This week, MCAG welcomed Sam Hawken, a 2nd-year Ph.D student in the Department of Chemistry at the University of Southampton, to UCC. Sam specialises in the synthesis and characterisation of metal-organic precursors containing tin, bismuth and antimony with selenium for the growth of SnSe, BiSe and SbSe nanowires.
These types of nanowires are composed of phase-change materials. These are materials which exhibit a reversible structural change from crystalline to amorphous under local heating, such as when an electrical pulse is applied. Some examples of such materials include germanium telluride and antimony telluride, and nanowires composed of these materials can be synthesised from chemical vapour deposition methods. The different crystal states of these materials possess different resistive values, and this property lends itself to utilization in non-volatile memory devices. Optimum characteristics for such devices would be high switching speeds between the resistive states and lower input energy required to perform said switching, whilst still being stable under normal ambient conditions.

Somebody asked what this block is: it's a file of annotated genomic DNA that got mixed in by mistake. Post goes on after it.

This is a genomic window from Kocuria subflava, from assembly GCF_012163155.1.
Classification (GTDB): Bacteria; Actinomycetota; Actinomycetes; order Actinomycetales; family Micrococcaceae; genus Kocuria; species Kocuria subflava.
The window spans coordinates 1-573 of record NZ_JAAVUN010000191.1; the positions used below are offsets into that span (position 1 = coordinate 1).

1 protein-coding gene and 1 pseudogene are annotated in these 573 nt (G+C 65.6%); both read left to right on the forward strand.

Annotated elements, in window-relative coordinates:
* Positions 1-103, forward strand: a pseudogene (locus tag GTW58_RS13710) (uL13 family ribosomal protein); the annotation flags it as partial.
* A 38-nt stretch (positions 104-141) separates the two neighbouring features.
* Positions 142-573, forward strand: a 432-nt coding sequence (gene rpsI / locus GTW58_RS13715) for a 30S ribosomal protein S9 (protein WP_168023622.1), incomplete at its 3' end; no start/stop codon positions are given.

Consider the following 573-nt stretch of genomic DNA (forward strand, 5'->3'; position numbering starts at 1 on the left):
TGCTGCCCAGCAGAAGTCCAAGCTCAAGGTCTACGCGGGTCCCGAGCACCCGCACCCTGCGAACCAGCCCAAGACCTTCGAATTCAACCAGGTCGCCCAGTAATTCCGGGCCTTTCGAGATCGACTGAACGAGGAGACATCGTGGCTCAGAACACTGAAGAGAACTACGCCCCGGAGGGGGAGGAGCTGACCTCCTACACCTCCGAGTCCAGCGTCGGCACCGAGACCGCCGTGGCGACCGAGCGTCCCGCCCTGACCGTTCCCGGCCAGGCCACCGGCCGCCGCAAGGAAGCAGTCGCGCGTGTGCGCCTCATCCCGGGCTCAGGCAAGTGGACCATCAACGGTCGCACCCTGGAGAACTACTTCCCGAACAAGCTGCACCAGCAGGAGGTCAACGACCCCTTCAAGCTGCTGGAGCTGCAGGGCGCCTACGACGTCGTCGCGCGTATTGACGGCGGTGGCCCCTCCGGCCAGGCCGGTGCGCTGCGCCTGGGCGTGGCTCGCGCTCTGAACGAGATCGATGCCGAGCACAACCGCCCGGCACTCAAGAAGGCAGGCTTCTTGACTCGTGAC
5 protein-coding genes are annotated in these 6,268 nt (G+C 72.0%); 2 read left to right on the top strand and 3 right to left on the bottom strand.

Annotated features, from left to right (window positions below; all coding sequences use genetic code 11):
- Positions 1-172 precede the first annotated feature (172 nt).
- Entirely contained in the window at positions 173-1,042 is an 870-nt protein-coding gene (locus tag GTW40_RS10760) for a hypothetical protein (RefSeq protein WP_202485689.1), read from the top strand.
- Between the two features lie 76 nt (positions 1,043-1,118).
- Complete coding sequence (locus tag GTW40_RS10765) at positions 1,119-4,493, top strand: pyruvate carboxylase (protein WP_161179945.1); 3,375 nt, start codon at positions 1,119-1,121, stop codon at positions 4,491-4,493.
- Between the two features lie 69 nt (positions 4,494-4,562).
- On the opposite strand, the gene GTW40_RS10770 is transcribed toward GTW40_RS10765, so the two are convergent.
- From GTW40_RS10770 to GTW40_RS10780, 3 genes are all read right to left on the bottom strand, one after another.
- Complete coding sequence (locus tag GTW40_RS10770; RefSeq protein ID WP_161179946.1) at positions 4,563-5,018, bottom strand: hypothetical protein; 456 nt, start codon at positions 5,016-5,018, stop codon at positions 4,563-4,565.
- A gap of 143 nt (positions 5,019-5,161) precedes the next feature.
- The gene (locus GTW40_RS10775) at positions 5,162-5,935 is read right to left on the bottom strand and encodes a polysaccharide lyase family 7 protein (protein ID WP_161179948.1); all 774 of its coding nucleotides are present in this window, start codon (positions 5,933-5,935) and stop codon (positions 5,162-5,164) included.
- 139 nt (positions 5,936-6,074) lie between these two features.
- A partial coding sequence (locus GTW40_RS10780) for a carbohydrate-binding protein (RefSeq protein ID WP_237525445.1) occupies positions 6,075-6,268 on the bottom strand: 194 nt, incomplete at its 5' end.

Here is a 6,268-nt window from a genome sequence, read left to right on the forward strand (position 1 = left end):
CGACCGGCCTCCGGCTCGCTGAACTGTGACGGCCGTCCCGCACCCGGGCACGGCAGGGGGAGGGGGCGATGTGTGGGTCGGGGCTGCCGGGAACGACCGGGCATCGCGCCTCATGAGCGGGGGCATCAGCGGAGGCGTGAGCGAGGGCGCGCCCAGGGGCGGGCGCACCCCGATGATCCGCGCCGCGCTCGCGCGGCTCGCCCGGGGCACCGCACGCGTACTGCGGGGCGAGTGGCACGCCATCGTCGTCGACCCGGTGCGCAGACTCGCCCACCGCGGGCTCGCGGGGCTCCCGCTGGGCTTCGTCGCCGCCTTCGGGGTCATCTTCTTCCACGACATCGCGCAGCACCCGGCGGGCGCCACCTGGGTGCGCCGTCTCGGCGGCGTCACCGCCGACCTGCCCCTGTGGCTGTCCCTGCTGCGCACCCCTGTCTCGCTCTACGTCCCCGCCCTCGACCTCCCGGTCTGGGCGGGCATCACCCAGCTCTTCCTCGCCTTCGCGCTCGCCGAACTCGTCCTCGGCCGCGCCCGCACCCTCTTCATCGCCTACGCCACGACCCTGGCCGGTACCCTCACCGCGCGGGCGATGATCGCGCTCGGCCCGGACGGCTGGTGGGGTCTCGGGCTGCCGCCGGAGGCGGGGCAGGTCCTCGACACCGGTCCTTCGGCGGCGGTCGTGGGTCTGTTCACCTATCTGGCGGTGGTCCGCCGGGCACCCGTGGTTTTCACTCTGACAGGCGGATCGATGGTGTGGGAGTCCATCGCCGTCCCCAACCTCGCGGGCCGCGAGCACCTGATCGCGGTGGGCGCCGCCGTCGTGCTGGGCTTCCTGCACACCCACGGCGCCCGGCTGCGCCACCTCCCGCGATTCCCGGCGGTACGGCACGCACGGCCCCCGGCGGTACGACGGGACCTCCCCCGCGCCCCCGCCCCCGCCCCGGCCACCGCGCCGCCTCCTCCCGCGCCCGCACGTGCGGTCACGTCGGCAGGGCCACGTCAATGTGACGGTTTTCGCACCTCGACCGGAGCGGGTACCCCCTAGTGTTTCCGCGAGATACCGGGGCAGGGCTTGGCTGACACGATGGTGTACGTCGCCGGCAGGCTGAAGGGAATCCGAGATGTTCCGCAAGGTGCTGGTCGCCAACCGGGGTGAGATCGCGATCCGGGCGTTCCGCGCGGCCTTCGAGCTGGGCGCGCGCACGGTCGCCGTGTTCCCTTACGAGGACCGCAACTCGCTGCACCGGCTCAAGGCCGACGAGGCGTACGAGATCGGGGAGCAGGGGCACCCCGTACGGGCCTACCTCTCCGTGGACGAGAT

The work being undertaken by Fionán and Sam seeks to improve the properties and structure of these nanowires using different types of precursor